Historian Ned Henry has made so many time-travel “drops” searching for the bishop’s bird stump that he is showing symptoms of “time-lag.” But his well-deserved rest will have to wait, as he is sent to Victorian England to cope with an emergency: another historian has inadvertently brought something to the future and created a dangerous paradox. There are mysteries within mysteries, and Ned and his fellow historian Verity Kindle make a great detective team.
The book begins with the dedication, “To Robert A. Heinlein, Who, in Have Space Suit – Will Travel, first introduced me to Jerome K. Jerome’s Three Men in a Boat, To Say Nothing of the Dog.” There are references throughout to other novels, including one of my other favorite mysteries, Gaudy Night by Dorothy L. Sayers.
To Say Nothing of the Dog won both the Hugo and Locus awards in 1999 and was nominated for the Nebula.
At Worldcon in London in 2014, I kept trying to see Connie Willis on panels or in readings and, much like her hapless time travelers, kept arriving just a bit too late, after the rooms had reached capacity. I never did see her, but my partner bought me a signed first edition of To Say Nothing of the Dog in the dealers’ room, and it has pride of place on my shelf.
My favourite modern sci-fi detective novel is Halting State, by Charles Stross, although set in an independent Scotland in 2018, I guess it won’t be considered modern for long. Sue is a cop in Edinburgh, called into a case at Hayek Associates, a gaming company which has had its virtual bank robbed by orcs accompanied by a large fire-breathing dragon. Elanie is a forensic accountant. Jack is a games programmer between jobs, there to help translate. These point-of-view characters all tell their story in second-person.
I am really not a fan of stories told in the second person, because it feels like a CYOA and I keep waiting for my turn. I hated the first few pages and then… Stross somehow pulls it off. I was in the story and not the least bit bothered. We discover the intricacies of “blacknet,” the information market and peer-to-peer currency system.
” ‘[Blacknet] asks you to do favours, it does you favours. Like, be in front of a building with a running motor at such a time with the back doors open, and drive to an address where someone’ll be waiting for you with a wallet full of cash and another stolen car.’ At least, that’s the innocent-sounding version, because, let’s face it, burglary and criminal damage go together like love and marriage, or robbery and a get-away carriage — and most of the stuff blacknets get used for starts there and gets worse real fast. None of the perps know each other, because it’s all done with zero-knowledge proofs and anonymous remixers running out of zombie servers on some poor victim’s home entertainment system that’s downloaded one piece of X-rated malware too many.”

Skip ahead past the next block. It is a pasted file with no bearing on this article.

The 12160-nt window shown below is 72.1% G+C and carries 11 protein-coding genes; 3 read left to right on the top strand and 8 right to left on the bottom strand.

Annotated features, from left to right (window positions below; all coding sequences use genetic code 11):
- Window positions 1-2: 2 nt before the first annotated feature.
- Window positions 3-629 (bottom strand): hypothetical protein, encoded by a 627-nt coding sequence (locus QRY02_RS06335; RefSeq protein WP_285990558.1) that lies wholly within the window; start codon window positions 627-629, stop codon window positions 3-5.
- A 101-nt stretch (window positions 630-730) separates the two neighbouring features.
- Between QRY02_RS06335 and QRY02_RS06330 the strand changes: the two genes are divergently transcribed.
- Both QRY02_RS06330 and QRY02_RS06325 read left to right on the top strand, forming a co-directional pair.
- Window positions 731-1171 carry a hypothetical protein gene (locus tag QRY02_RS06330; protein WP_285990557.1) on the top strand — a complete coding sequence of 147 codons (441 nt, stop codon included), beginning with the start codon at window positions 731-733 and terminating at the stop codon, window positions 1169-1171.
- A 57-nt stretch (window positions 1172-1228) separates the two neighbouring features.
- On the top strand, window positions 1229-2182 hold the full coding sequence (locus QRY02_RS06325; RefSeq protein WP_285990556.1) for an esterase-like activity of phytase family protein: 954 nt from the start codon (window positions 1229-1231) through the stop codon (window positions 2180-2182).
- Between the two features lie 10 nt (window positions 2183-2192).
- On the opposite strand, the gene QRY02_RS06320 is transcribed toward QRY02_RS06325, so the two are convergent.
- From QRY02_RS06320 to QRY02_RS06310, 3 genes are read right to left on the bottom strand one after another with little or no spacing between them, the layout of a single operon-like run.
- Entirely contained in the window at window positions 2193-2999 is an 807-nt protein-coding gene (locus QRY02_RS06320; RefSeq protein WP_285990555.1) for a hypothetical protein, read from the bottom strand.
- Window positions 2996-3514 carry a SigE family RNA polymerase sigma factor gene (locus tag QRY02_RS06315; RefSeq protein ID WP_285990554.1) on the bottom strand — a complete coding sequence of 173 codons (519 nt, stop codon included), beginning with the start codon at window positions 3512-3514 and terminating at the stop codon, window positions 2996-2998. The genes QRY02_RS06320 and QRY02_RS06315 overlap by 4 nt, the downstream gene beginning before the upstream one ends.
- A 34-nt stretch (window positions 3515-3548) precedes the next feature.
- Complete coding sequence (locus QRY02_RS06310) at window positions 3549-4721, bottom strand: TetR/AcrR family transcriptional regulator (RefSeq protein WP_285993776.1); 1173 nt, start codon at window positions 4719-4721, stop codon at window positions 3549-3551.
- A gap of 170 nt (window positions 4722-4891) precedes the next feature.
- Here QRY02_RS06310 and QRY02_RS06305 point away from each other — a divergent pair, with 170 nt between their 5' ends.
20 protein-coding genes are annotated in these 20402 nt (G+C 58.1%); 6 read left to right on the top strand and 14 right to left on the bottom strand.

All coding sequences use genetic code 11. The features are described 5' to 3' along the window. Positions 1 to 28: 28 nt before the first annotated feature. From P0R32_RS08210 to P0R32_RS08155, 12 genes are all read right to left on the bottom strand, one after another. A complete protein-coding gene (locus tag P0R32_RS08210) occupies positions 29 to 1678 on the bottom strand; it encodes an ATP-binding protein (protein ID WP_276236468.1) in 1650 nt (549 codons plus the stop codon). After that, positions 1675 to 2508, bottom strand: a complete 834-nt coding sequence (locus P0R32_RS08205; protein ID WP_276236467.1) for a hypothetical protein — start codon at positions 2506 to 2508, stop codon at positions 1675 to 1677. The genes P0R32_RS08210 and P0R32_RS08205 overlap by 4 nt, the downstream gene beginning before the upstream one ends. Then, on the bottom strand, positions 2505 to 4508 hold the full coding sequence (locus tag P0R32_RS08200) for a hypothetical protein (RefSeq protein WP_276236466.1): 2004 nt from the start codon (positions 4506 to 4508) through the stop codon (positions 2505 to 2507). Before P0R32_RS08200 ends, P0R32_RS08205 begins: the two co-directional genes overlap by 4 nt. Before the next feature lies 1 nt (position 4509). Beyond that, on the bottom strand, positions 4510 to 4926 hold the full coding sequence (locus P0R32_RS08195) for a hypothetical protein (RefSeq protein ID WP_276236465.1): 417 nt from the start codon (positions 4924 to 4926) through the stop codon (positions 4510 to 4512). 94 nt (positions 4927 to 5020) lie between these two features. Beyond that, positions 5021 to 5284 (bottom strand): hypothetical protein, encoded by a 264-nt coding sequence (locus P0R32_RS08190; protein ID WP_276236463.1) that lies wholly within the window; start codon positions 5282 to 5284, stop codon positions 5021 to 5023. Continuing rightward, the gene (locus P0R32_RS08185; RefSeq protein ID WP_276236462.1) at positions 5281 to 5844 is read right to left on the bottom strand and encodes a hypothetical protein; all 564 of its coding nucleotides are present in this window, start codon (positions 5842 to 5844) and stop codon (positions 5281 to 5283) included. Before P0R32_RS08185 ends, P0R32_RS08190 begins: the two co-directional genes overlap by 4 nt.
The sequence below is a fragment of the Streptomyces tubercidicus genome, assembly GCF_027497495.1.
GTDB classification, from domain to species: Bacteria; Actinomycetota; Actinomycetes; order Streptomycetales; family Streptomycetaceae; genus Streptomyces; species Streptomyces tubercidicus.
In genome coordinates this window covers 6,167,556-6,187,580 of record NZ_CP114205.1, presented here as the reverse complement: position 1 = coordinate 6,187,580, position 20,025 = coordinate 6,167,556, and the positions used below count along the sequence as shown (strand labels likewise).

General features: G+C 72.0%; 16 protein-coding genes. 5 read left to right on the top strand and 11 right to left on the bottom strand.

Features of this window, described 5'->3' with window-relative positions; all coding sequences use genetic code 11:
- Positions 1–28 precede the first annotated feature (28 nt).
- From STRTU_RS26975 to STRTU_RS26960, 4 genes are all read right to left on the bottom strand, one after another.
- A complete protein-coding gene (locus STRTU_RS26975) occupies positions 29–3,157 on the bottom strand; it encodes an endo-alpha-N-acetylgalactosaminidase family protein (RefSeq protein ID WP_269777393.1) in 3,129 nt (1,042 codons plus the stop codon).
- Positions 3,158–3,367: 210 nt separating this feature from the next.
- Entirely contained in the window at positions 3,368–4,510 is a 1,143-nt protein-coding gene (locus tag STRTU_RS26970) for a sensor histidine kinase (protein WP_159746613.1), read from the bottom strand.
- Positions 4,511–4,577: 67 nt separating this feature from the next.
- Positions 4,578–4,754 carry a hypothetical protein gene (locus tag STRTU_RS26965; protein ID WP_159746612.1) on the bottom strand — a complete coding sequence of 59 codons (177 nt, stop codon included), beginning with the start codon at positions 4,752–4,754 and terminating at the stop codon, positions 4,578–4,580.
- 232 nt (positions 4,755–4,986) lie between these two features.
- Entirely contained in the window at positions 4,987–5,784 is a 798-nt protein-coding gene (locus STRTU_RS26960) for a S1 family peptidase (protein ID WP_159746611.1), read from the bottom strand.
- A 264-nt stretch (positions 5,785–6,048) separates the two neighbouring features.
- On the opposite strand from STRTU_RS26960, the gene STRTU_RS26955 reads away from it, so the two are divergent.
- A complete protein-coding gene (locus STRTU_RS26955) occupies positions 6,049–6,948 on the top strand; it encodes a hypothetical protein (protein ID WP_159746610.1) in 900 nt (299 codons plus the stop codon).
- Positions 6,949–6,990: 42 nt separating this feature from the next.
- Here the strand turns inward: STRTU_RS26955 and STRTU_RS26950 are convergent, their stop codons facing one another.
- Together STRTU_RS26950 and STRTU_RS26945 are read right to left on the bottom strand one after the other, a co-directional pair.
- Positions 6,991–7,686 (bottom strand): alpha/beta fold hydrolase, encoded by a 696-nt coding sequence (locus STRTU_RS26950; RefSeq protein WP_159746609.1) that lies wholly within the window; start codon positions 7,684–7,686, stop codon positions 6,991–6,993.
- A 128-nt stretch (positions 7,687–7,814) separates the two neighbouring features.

The novel (published in 2007) may not age well, a risk with any near-future science fiction: VR glasses, an online game played out in meat-space, cyber-crime based on an MMORPG, pervasive surveillance… the world is all a little too close for comfort. However, as an example of what sci fi can do with a crime thriller premise, it’s excellent.
My pick for top sci-fi detective novel is Philip K. Dick’s Do Androids Dream of Electric Sheep?. I realize it might need a bit of defending as a detective novel, as Deckard is a bounty hunter, not a police officer or private eye, and though his path through the plot begins with the murder of a fellow bounty hunter, there isn’t much of a question as to who (or what) has committed the crime. But, think about it–how neo-noir can you get? The novel holds the essence of a detective novel, if not some of the specifics. Deckard is constantly questioning the angles of the case, like any good investigator, and as he becomes more embroiled in the criminal plot, the stakes raise for him on a personal level. The ‘ticking time-bomb’ is small and localized, unlike in a sci-fi thriller. And Deckard’s internal dialoging and shades-of-black view of the world are the bread-and-butter of private-dick stories (no pun intended).
Presuming you buy my explanation, then the question becomes, why do I think it’s one of the best detective novels? Perfectly adequate detective stories have the investigators rolling through the motions, coming closer to their adversary while the criminal gets closer to their climax-crime. But DADoES does what the best detective novels do–emotionally involves the detective, tearing down the wall between cop and criminal to the point where the criminal isn’t just a malevolent force, they’re a person. The most intriguing detective stories let the investigator (and thus, the audience) understand the criminal. Not only do we find ourselves wondering if androids can possess the all-important ability to empathize, but we also find ourselves empathizing with them. We see how brutally ‘andys’ are treated when Deckard himself is accused of being one. And the moment Deckard starts to question his humanity is when we start to fully grasp our own. It’s a masterful bit of irony–in a world where most wildlife is extinct, humans own robotic pets in order to prove they can be empathetic, yet the very idea that we might see humanoid robots as objects of sympathy is abhorrent to the main character.
Most detective novels deal with humans who have become monsters–and in SFF, this is often literal. But DADoES plays with the idea that the monster might be more human than we’re comfortable with, which is what ultimately sets it apart.